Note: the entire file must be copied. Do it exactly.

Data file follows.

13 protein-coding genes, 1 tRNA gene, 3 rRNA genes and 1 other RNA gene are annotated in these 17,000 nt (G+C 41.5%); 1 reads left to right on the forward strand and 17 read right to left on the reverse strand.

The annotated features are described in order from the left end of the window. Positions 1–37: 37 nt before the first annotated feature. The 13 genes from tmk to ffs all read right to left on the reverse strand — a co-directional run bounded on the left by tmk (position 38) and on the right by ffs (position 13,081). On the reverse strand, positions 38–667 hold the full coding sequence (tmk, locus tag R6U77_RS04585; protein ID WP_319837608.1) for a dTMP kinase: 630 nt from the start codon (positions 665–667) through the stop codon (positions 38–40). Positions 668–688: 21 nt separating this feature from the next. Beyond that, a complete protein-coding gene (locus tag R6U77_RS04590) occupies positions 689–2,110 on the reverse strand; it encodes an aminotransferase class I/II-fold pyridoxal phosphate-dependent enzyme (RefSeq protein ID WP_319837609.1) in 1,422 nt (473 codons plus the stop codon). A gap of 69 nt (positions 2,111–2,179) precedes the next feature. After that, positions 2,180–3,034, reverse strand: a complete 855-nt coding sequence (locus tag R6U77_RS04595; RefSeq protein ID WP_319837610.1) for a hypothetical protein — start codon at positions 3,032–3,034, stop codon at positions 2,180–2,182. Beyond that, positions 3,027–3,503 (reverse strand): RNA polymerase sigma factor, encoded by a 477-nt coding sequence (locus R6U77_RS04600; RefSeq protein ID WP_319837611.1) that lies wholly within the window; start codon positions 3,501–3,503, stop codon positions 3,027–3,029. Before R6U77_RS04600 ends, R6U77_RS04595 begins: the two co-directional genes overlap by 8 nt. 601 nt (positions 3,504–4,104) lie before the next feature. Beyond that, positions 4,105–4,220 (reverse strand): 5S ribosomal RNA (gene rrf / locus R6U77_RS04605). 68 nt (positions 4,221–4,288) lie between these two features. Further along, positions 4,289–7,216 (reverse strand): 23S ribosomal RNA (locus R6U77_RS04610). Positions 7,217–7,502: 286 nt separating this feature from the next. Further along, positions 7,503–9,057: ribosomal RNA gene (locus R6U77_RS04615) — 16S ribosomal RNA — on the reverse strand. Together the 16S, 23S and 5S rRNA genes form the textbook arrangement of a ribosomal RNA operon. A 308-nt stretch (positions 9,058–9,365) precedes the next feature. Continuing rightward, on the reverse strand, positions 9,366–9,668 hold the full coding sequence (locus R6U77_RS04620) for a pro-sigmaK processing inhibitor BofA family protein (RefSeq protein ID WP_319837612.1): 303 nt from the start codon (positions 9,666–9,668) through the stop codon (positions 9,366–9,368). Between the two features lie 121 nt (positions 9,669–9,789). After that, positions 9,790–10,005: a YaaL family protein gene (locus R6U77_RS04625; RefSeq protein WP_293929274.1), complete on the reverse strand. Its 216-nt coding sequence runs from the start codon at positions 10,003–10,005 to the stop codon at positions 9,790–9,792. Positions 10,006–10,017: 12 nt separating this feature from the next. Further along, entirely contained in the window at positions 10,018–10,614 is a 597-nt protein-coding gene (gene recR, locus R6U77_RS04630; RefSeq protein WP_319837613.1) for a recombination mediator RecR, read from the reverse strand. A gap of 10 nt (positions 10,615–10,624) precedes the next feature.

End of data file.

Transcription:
13 protein-coding genes, 1 tRNA gene, 3 rRNA genes and 1 other RNA gene are annotated in these 17,000 nt (G+C 41.5%); 1 reads left to right on the forward strand and 17 read right to left on the reverse strand.

The annotated features are described in order from the left end of the window. Positions 1–37: 37 nt before the first annotated feature. The 13 genes from tmk to ffs all read right to left on the reverse strand — a co-directional run bounded on the left by tmk (position 38) and on the right by ffs (position 13,081). On the reverse strand, positions 38–667 hold the full coding sequence (tmk, locus tag R6U77_RS04585; protein ID WP_319837608.1) for a dTMP kinase: 630 nt from the start codon (positions 665–667) through the stop codon (positions 38–40). Positions 668–688: 21 nt separating this feature from the next. Beyond that, a complete protein-coding gene (locus tag R6U77_RS04590) occupies positions 689–2,110 on the reverse strand; it encodes an aminotransferase class I/II-fold pyridoxal phosphate-dependent enzyme (RefSeq protein ID WP_319837609.1) in 1,422 nt (473 codons plus the stop codon). A gap of 69 nt (positions 2,111–2,179) precedes the next feature. After that, positions 2,180–3,034, reverse strand: a complete 855-nt coding sequence (locus tag R6U77_RS04595; RefSeq protein ID WP_319837610.1) for a hypothetical protein — start codon at positions 3,032–3,034, stop codon at positions 2,180–2,182. Beyond that, positions 3,027–3,503 (reverse strand): RNA polymerase sigma factor, encoded by a 477-nt coding sequence (locus R6U77_RS04600; RefSeq protein ID WP_319837611.1) that lies wholly within the window; start codon positions 3,501–3,503, stop codon positions 3,027–3,029. Before R6U77_RS04600 ends, R6U77_RS04595 begins: the two co-directional genes overlap by 8 nt. 601 nt (positions 3,504–4,104) lie before the next feature. Beyond that, positions 4,105–4,220 (reverse strand): 5S ribosomal RNA (gene rrf / locus R6U77_RS04605). 68 nt (positions 4,221–4,288) lie between these two features. Further along, positions 4,289–7,216 (reverse strand): 23S ribosomal RNA (locus R6U77_RS04610). Positions 7,217–7,502: 286 nt separating this feature from the next. Further along, positions 7,503–9,057: ribosomal RNA gene (locus R6U77_RS04615) — 16S ribosomal RNA — on the reverse strand. Together the 16S, 23S and 5S rRNA genes form the textbook arrangement of a ribosomal RNA operon. A 308-nt stretch (positions 9,058–9,365) precedes the next feature. Continuing rightward, on the reverse strand, positions 9,366–9,668 hold the full coding sequence (locus R6U77_RS04620) for a pro-sigmaK processing inhibitor BofA family protein (RefSeq protein ID WP_319837612.1): 303 nt from the start codon (positions 9,666–9,668) through the stop codon (positions 9,366–9,368). Between the two features lie 121 nt (positions 9,669–9,789). After that, positions 9,790–10,005: a YaaL family protein gene (locus R6U77_RS04625; RefSeq protein WP_293929274.1), complete on the reverse strand. Its 216-nt coding sequence runs from the start codon at positions 10,003–10,005 to the stop codon at positions 9,790–9,792. Positions 10,006–10,017: 12 nt separating this feature from the next. Further along, entirely contained in the window at positions 10,018–10,614 is a 597-nt protein-coding gene (gene recR, locus R6U77_RS04630; RefSeq protein WP_319837613.1) for a recombination mediator RecR, read from the reverse strand. A gap of 10 nt (positions 10,615–10,624) precedes the next feature.